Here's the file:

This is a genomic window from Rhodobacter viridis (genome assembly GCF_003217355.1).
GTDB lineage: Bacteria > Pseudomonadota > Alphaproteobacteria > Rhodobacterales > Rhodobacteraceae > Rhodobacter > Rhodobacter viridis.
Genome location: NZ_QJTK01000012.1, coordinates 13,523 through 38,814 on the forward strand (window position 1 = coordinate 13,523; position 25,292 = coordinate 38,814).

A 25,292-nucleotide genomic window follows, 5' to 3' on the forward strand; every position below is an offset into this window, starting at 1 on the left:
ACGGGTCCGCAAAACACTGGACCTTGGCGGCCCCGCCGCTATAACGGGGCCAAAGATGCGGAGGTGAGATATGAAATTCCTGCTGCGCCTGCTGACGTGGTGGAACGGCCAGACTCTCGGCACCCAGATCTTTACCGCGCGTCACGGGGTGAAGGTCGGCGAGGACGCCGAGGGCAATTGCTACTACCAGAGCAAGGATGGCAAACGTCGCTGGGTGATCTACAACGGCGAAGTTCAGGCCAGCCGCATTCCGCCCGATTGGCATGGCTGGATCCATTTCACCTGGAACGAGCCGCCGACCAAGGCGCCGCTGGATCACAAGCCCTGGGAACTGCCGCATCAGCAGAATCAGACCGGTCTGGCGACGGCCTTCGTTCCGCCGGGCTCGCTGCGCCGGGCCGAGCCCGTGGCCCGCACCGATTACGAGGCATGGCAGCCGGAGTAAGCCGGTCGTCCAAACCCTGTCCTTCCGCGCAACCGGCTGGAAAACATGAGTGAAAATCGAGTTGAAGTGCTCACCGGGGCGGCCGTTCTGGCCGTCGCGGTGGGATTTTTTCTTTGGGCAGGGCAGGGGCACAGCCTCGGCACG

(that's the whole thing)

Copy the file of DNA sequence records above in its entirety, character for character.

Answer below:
This is a genomic window from Rhodobacter viridis (genome assembly GCF_003217355.1).
GTDB lineage: Bacteria > Pseudomonadota > Alphaproteobacteria > Rhodobacterales > Rhodobacteraceae > Rhodobacter > Rhodobacter viridis.
Genome location: NZ_QJTK01000012.1, coordinates 13,523 through 38,814 on the forward strand (window position 1 = coordinate 13,523; position 25,292 = coordinate 38,814).

A 25,292-nucleotide genomic window follows, 5' to 3' on the forward strand; every position below is an offset into this window, starting at 1 on the left:
ACGGGTCCGCAAAACACTGGACCTTGGCGGCCCCGCCGCTATAACGGGGCCAAAGATGCGGAGGTGAGATATGAAATTCCTGCTGCGCCTGCTGACGTGGTGGAACGGCCAGACTCTCGGCACCCAGATCTTTACCGCGCGTCACGGGGTGAAGGTCGGCGAGGACGCCGAGGGCAATTGCTACTACCAGAGCAAGGATGGCAAACGTCGCTGGGTGATCTACAACGGCGAAGTTCAGGCCAGCCGCATTCCGCCCGATTGGCATGGCTGGATCCATTTCACCTGGAACGAGCCGCCGACCAAGGCGCCGCTGGATCACAAGCCCTGGGAACTGCCGCATCAGCAGAATCAGACCGGTCTGGCGACGGCCTTCGTTCCGCCGGGCTCGCTGCGCCGGGCCGAGCCCGTGGCCCGCACCGATTACGAGGCATGGCAGCCGGAGTAAGCCGGTCGTCCAAACCCTGTCCTTCCGCGCAACCGGCTGGAAAACATGAGTGAAAATCGAGTTGAAGTGCTCACCGGGGCGGCCGTTCTGGCCGTCGCGGTGGGATTTTTTCTTTGGGCAGGGCAGGGGCACAGCCTCGGCACG